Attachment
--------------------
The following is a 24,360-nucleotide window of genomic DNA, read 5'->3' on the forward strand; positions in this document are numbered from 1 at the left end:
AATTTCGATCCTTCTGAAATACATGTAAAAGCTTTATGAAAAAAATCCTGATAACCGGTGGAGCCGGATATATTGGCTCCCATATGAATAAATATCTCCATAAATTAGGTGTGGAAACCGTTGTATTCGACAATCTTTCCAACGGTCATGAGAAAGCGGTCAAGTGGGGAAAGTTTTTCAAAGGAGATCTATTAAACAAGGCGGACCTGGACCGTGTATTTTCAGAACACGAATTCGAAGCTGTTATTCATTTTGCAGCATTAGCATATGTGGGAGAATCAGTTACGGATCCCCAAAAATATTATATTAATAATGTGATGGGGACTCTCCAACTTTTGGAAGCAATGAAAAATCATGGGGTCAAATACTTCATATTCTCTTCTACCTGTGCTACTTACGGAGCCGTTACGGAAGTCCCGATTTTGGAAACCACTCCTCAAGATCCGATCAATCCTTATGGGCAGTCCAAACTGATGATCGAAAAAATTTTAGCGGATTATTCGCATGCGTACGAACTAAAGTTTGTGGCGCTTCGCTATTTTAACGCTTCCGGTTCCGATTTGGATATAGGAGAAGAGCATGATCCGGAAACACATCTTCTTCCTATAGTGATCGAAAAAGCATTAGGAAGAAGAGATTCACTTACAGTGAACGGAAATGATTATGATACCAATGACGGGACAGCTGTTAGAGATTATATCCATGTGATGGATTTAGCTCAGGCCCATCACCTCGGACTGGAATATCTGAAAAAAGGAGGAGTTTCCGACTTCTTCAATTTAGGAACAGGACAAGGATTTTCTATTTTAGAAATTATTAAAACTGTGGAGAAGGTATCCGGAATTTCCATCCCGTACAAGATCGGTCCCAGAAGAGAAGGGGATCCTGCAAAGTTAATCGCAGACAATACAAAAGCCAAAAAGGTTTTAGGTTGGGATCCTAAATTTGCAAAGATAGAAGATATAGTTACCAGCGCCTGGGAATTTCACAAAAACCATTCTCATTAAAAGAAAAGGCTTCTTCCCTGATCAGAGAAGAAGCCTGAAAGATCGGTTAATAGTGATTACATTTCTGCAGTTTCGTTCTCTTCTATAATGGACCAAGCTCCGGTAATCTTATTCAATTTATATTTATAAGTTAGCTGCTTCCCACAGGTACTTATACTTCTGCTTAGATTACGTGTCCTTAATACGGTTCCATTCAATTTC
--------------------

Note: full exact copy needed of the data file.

The following is a 24,360-nucleotide window of genomic DNA, read 5'->3' on the forward strand; positions in this document are numbered from 1 at the left end:
AATTTCGATCCTTCTGAAATACATGTAAAAGCTTTATGAAAAAAATCCTGATAACCGGTGGAGCCGGATATATTGGCTCCCATATGAATAAATATCTCCATAAATTAGGTGTGGAAACCGTTGTATTCGACAATCTTTCCAACGGTCATGAGAAAGCGGTCAAGTGGGGAAAGTTTTTCAAAGGAGATCTATTAAACAAGGCGGACCTGGACCGTGTATTTTCAGAACACGAATTCGAAGCTGTTATTCATTTTGCAGCATTAGCATATGTGGGAGAATCAGTTACGGATCCCCAAAAATATTATATTAATAATGTGATGGGGACTCTCCAACTTTTGGAAGCAATGAAAAATCATGGGGTCAAATACTTCATATTCTCTTCTACCTGTGCTACTTACGGAGCCGTTACGGAAGTCCCGATTTTGGAAACCACTCCTCAAGATCCGATCAATCCTTATGGGCAGTCCAAACTGATGATCGAAAAAATTTTAGCGGATTATTCGCATGCGTACGAACTAAAGTTTGTGGCGCTTCGCTATTTTAACGCTTCCGGTTCCGATTTGGATATAGGAGAAGAGCATGATCCGGAAACACATCTTCTTCCTATAGTGATCGAAAAAGCATTAGGAAGAAGAGATTCACTTACAGTGAACGGAAATGATTATGATACCAATGACGGGACAGCTGTTAGAGATTATATCCATGTGATGGATTTAGCTCAGGCCCATCACCTCGGACTGGAATATCTGAAAAAAGGAGGAGTTTCCGACTTCTTCAATTTAGGAACAGGACAAGGATTTTCTATTTTAGAAATTATTAAAACTGTGGAGAAGGTATCCGGAATTTCCATCCCGTACAAGATCGGTCCCAGAAGAGAAGGGGATCCTGCAAAGTTAATCGCAGACAATACAAAAGCCAAAAAGGTTTTAGGTTGGGATCCTAAATTTGCAAAGATAGAAGATATAGTTACCAGCGCCTGGGAATTTCACAAAAACCATTCTCATTAAAAGAAAAGGCTTCTTCCCTGATCAGAGAAGAAGCCTGAAAGATCGGTTAATAGTGATTACATTTCTGCAGTTTCGTTCTCTTCTATAATGGACCAAGCTCCGGTAATCTTATTCAATTTATATTTATAAGTTAGCTGCTTCCCACAGGTACTTATACTTCTGCTTAGATTACGTGTCCTTAATACGGTTCCATTCAATTTC